Why would Neil say this? Doesn't he know that I live in NORTHERN CANADA! On the same latitude line as Chelyabinsk! He and I are Trekkies, surely this bond should keep him from saying mean stuff that makes me panicky? I don't mind if he lies to me. In fact, I'd prefer it to having to deal with the very real possibility of humans being annihilated by extraterrestrial rocks.

 Then there is John Holdren, the White House's science advisor. He recently said:
The odds of a near-Earth object strike causing massive casualties and destruction of infrastructure are very small, but the potential consequences of such an event are so large it makes sense to take the risk seriously.
My brain doesn't process the "very small" comment only the terms massive, casualties, destruction and risk. It doesn't help when the head of NASA says that prayer is our only defense against meteors.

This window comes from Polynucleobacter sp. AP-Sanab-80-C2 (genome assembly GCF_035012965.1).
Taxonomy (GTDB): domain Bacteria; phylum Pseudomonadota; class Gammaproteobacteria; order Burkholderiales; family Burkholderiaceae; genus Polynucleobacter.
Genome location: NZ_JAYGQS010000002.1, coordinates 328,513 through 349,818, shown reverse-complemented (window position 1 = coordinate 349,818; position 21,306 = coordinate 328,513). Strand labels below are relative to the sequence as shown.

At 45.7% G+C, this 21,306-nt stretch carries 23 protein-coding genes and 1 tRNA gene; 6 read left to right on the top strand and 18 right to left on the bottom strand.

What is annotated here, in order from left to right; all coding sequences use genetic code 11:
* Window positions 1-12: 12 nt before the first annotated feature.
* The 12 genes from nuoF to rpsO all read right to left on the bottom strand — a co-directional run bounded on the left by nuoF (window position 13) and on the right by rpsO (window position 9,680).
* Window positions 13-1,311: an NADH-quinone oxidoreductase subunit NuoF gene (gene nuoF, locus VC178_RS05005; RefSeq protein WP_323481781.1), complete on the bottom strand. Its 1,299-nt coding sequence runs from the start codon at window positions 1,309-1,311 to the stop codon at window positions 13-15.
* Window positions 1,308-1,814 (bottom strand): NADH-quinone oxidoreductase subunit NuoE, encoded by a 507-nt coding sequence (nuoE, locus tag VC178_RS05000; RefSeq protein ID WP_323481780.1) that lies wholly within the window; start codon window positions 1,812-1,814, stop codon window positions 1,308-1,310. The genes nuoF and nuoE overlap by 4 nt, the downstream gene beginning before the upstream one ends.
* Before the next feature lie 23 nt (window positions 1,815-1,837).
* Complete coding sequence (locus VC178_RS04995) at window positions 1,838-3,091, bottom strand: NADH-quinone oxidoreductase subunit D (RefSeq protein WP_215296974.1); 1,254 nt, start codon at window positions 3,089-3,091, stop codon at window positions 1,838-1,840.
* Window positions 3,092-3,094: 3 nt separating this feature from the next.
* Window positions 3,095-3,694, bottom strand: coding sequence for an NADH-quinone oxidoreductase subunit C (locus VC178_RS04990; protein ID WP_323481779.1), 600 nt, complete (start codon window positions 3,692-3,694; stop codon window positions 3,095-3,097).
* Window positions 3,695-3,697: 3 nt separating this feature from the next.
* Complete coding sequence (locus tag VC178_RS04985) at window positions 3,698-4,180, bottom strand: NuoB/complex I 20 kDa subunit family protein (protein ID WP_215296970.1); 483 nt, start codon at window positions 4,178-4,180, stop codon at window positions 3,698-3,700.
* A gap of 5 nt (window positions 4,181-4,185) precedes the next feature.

I'm agnostic.

I live in the north.

I am doomed.

Excuse me while I go and cry.

• • • • • • • • • • 


I am too anxious to use an asteroid as an illustration. 
So here's a chimpanzee wearing clothes. 
This is something else that makes me fear for the future of the human race. 

Wednesday, March 27, 2013

Warp Speed Wednesday: Cross Over.


My children have learned how to exploit my love of  Star Trek for their own purposes. They will ask to watch a particular show and if I refuse, they will point out that it features an actor from Star Trek. Invariably I cave. Yesterday they were allowed to watch three episodes of iCarly, but only after agreeing to pick ones featuring Principal Franklin. In fact they lied, and only the last episode had more than one scene with Tim Russ, aka Voyager's science officer Tuvok.